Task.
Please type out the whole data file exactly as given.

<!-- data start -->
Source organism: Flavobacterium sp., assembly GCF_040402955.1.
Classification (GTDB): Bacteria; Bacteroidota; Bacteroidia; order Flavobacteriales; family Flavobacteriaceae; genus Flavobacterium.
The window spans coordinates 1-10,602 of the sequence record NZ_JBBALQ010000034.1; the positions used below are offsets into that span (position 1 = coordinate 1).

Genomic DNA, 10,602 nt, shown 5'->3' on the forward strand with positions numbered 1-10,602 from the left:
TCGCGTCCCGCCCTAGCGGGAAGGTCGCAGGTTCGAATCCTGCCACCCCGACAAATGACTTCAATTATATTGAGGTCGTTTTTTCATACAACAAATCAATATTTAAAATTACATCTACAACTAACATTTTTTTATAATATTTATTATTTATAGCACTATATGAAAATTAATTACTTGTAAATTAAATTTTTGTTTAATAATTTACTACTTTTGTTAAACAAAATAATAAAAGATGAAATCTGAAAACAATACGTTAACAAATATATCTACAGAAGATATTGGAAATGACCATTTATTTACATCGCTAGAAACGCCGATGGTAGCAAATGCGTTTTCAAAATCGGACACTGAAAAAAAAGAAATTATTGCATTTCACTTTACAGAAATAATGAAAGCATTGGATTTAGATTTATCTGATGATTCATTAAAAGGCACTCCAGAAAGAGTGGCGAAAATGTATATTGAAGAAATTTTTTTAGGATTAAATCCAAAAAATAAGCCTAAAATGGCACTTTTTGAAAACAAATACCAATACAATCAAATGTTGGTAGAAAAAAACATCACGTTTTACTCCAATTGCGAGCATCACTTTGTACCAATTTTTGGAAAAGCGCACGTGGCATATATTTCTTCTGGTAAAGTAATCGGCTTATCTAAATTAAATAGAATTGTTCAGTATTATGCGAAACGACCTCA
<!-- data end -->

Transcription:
Source organism: Flavobacterium sp., assembly GCF_040402955.1.
Classification (GTDB): Bacteria; Bacteroidota; Bacteroidia; order Flavobacteriales; family Flavobacteriaceae; genus Flavobacterium.
The window spans coordinates 1-10,602 of the sequence record NZ_JBBALQ010000034.1; the positions used below are offsets into that span (position 1 = coordinate 1).

Genomic DNA, 10,602 nt, shown 5'->3' on the forward strand with positions numbered 1-10,602 from the left:
TCGCGTCCCGCCCTAGCGGGAAGGTCGCAGGTTCGAATCCTGCCACCCCGACAAATGACTTCAATTATATTGAGGTCGTTTTTTCATACAACAAATCAATATTTAAAATTACATCTACAACTAACATTTTTTTATAATATTTATTATTTATAGCACTATATGAAAATTAATTACTTGTAAATTAAATTTTTGTTTAATAATTTACTACTTTTGTTAAACAAAATAATAAAAGATGAAATCTGAAAACAATACGTTAACAAATATATCTACAGAAGATATTGGAAATGACCATTTATTTACATCGCTAGAAACGCCGATGGTAGCAAATGCGTTTTCAAAATCGGACACTGAAAAAAAAGAAATTATTGCATTTCACTTTACAGAAATAATGAAAGCATTGGATTTAGATTTATCTGATGATTCATTAAAAGGCACTCCAGAAAGAGTGGCGAAAATGTATATTGAAGAAATTTTTTTAGGATTAAATCCAAAAAATAAGCCTAAAATGGCACTTTTTGAAAACAAATACCAATACAATCAAATGTTGGTAGAAAAAAACATCACGTTTTACTCCAATTGCGAGCATCACTTTGTACCAATTTTTGGAAAAGCGCACGTGGCATATATTTCTTCTGGTAAAGTAATCGGCTTATCTAAATTAAATAGAATTGTTCAGTATTATGCGAAACGACCTCA